Kat Mandu - Super Lady

Friday, September 15, 2006

This week's featured mix comes courtesy of Million Dollar Disco and its by Andrew Morgan of District Wax Museum. This mix is bite-size (a mere 15 minutes), but well worth the listen, because this man has some raw, down and dirty, sick RARE DISCO records and I have no idea what tracks he uses in the mix. Tune in...

Ultra Mix '77

Tuesday, September 12, 2006

Reading the crowd. One of the most underdeveloped skills of any aspiring DJ. When I started, I didn't exactly pay enough attention at the reaction of the crowd depending on what I programmed for a set. As a result, I would have a very inconsistent, very dissatisfied dancefloor of people milling about waiting for something that would hit them in that spot.

Room for deviation is something I found to be necessary. Crowd not feeling an electro, early house, techno, or italo vibe? Throw on some vocal, souful house, funk, or disco. Maybe thats what the particular crowd is craving. I gotta look at the crowd, I gotta communicate with crowd. Whats the sense in performing for others when you are the vehicle for the music you love? The crowd should be entertaining you as much as you are entertaining them. All these elements come into play, the element, the mood of the crowd, the nature of the venue, the sound system, the time of the night.

Along with reading the crowd, there is programming. The crowd DOES NOT always need accessiblity in the form of pop songs where they know all the hooks and words. "Never underestimate your audience" has become my personal mantra. WHAT you play may take you one step, but what REALLY counts once you choose what you play, is HOW you PLAY your music as a set. Programming. BPM and tempo, style of sound, composition (SO overlooked!), vocals, instrumentals, levels, quantized vs. non-quantized, the essence of two tracks and how they are juxtaposed. Should one play Slave's "Just a Touch of Love" directly after Berlin's "The Metro"? Will mixing out of a track in the vocal's mid-verse really work? Does that depend on whether it is quantized or raw?

I have found that there is much to consider....

...if you want to avoid an empty dancefloor.

Friday, September 08, 2006

An intoxicating slice of sultry soul is what we got this week in Blanche Carter's "Straight Down to the Bone"- which happens to be the namesake for my new show on Viva Radio. Man, this one is tasty, sexy, and its got a PROFOUND bass and Blanche's vocals are earnest yet also mischievous- just my type. Off the heralded TSOB label, which is known for their raw, dirty, no-BS grooves, this piece of goodness was written and produced by Richard Weeks of Weeks and Co. ("Rock Your World", "Go With the Flow") fame, and its subtly evident; while Weeks and Co. has the party jams, this is more of a late night/early morning groove. It sure is a crying shame that good ole Boston closed up at 2am. Shucks! Give this lovely one a listen:

Blanche Carter - Straight Down to the Bone

One More Note: I would like to receive feedback on file retrieval. Should I continue with You Send It or should I move on to Sendspace? Let me know here, or email me.

Tuesday, September 05, 2006

Recently, I've had the privilege becoming acquainted with Greg Wilson, prolific DJ and music writer, who had brought electro-funk to the UK and made it a hugely successful scene. I'd also like to point out that as I was beginning to explore and research as a budding DJ, Wilson's Essential Beats 82/83 (a list of 100 of the biggest tunes played at Legend in Manchester and Wigan Pier during 1982 and 1983) served as a one of my main reference points, and learned a lot of great tracks as a result. So I present him as a significant inspiration of mine.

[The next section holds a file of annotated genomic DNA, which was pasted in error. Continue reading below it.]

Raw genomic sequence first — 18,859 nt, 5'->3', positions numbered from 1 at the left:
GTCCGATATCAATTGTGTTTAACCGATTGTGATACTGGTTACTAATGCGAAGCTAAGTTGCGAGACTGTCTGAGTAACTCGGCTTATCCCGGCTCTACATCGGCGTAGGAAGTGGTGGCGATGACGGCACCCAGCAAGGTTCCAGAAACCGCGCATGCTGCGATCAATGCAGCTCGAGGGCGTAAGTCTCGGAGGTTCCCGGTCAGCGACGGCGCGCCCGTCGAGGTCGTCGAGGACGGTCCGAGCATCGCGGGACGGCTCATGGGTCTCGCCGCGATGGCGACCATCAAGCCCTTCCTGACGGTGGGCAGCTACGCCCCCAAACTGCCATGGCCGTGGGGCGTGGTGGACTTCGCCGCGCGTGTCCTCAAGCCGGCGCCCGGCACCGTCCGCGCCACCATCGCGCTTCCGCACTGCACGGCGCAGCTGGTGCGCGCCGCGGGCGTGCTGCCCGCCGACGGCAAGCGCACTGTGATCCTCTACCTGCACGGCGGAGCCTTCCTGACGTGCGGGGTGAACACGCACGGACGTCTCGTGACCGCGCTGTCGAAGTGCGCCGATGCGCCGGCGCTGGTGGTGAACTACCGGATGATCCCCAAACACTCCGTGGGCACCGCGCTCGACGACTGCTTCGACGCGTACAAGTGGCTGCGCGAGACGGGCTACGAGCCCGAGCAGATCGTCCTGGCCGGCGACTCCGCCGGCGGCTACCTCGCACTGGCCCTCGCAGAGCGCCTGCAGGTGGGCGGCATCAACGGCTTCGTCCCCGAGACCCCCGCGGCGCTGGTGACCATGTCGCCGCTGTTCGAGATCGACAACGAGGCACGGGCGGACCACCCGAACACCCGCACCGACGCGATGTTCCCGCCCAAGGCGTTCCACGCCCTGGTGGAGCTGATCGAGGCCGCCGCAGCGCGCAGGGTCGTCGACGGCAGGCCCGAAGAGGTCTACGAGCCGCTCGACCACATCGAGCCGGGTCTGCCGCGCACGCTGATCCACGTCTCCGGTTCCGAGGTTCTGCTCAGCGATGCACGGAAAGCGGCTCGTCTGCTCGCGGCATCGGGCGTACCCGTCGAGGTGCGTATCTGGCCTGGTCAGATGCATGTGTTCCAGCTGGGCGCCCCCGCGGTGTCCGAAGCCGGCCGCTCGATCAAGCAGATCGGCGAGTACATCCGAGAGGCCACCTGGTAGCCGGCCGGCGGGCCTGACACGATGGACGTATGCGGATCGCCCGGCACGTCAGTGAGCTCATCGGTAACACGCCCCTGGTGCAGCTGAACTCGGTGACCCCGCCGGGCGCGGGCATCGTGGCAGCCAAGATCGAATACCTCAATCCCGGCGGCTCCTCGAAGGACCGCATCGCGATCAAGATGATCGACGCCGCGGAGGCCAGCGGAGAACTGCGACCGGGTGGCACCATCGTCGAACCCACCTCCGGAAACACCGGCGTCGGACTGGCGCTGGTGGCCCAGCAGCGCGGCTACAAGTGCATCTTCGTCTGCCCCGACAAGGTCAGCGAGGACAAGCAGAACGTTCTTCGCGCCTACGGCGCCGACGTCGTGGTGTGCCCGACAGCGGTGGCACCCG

This week, Mr. Wilson is not only my featured DJ but I also want to feature a number of his mixes:

MUSIC IS BETTER (mix #1106) at Deep House Page

In addition, there are live mixes:
FIRST TIME IN NYC: (mix #1302)

Greg Wilson also has a monthly online radio show, courtesy of

Lastly, here are a list of biographies on the man, including one from one of my favorite resource sites Jahsonic

Monday, September 04, 2006

Viva Radio is an internet radio station courtesy of American Apparel, which features disc jockeys offering up music of all genres and styles, and includes shows by my friends Dan Selzer and Rob Kelley. I am pleased to announce that I have been offered a show on Viva Radio, and I have named it "Straight Down to The Bone" (more on the origins of this name in my upcoming "Track of the Week" coming soon). I invite you to give it a listen:

Straight Down to The Bone RADIO SHOW

In other news, Ben Sisto has uploaded this week's Scenefeeder mix, named in celebration of my new radio show...

Listen to Straight Down to Tha Bone MIX

Sunday, September 03, 2006

Love During Wartime was a success. Not only was $1,000 raised towards a grant (which local artists and non-profits can apply for-more info on the myspace site), but it served as a veritable convention for fourteen local DJs to become acquainted, share, network, and make new friends. This was one of the highlights of the year for me, and it was great to see such DJs as Lone Wolf, and David Day perform, along with VJ Matt Boch. A special thanks to Ben Sisto for inviting me- your recognition of me as a DJ is something that I am really grateful for, as you helped me out at my very beginnings, with my first residency at Dynasty. I am honored to have been involved in this event, and it is an indication that the DJ culture of Boston in in fact, alive and well.